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Home Time Handovers

When families collect their children from your setting, they will usually each want a run-down of what their little one has been up to during the day. But a handover could range from “they had a good day, no problems” to a minute-by-minute explanation of everything their child has done since they last saw them.

To make sure your handovers are time-efficient but valuable to both you and your early years’ families, That Nursery Life have put together some handy tips:

  • Make sure you’re familiar with the policies of both EYFS and your particular setting. If a family member asks you about something and you’re unsure, it can affect their trust in your knowledge and capability.
  • If you don’t know, know where to find out! If a child has had an accident you didn’t witness and you’re asked what happened, don’t say you don’t know. Instead, aim for “I wasn’t there but Kimo was, so I’ll just go get them so they can talk to you”.
  • Be honest. Families can tell when you’re lying. Even if you’ve made a mistake – it’s much better to be honest than try and gloss over it. For example, if a child has tripped up because you forgot to put some toys away, or if a child has had an accident because you just didn’t have time to get them to the toilet quick enough, just say so. Your honestly will be much more appreciated.
  • Be consistent. With restrictions as they are, to ensure you’re not spending 2+ hours speaking to families as their children are collected, you will only have a limited amount of time. Make sure you’re giving the same time to each child’s family and not getting caught up in a long discussion over one child. If there are important things to discuss, arrange for the child to be collected a little later when most people have gone home, so you can chat properly. Or, alternatively, arrange a call or face-to-face meeting later in the week to make sure everything’s been discussed.
  • Be positive, but don’t be afraid to mention negatives. Don’t be afraid of having awkward conversations if it’s something the child’s family needs to hear. For example, if they’re not meeting the milestones you would expect for their age, talk to the family about it – they need to know and will trust you more than if you said everything was fine but they were noticing issues with their child.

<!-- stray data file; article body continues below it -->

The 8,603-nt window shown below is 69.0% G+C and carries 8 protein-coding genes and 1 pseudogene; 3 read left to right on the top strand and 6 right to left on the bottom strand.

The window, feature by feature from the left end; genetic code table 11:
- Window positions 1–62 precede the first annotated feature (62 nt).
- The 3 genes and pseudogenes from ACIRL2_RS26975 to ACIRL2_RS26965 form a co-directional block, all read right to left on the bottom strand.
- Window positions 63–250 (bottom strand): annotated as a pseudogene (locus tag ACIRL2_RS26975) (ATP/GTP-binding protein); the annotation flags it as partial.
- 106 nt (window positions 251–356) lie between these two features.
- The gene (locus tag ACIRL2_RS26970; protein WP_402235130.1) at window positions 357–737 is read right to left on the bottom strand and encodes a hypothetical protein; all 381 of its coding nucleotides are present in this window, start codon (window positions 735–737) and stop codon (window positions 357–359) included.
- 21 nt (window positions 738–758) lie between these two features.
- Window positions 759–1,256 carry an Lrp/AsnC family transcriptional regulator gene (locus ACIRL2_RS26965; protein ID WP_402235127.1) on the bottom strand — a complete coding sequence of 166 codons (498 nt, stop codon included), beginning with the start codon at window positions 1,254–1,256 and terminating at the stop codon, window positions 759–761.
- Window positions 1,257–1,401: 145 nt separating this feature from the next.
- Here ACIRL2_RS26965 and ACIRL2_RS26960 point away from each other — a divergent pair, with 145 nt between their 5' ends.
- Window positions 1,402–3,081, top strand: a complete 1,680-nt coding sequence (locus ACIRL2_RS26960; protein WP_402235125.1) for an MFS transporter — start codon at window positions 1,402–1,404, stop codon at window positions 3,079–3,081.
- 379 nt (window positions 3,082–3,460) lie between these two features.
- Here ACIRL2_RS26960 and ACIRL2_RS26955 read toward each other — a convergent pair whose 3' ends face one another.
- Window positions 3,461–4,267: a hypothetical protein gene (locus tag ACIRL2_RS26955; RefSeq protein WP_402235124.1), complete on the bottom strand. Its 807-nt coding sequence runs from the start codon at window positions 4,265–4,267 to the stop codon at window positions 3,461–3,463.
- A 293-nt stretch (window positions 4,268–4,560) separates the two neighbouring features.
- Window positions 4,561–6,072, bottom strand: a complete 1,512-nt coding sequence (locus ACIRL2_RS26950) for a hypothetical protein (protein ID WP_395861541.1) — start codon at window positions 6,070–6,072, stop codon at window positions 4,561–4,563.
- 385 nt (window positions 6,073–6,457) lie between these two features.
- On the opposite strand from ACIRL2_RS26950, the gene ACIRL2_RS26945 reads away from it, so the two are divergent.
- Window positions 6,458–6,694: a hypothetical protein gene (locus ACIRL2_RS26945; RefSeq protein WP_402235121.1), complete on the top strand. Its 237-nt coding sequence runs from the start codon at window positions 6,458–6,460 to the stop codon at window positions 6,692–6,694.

• Make sure you are prepared and have regular training. We all hate role play exercises but practicing talking to families in training sessions with your team will ensure you’re as confident as possible when it comes to actually handing children over.
  • Get to know the family’s names. For example, not just saying “Sarika’s parents” but calling them Anil and Prathvi. It will build relationships between you and the child’s family, showing that you’re paying attention to them as well as the children in your care.
  • Be firm but fair. Be authoritative when needed so boundaries are set within the relationship between you and families – so you don’t get walked all over by a “pushy” parent.
Photo by Kamaji Ogino from Pexels

For experienced practitioners, much of this will be second nature, but it’s always good to make sure what you’re saying to families is helpful and of value so you can work as a team to provide the best for their little one.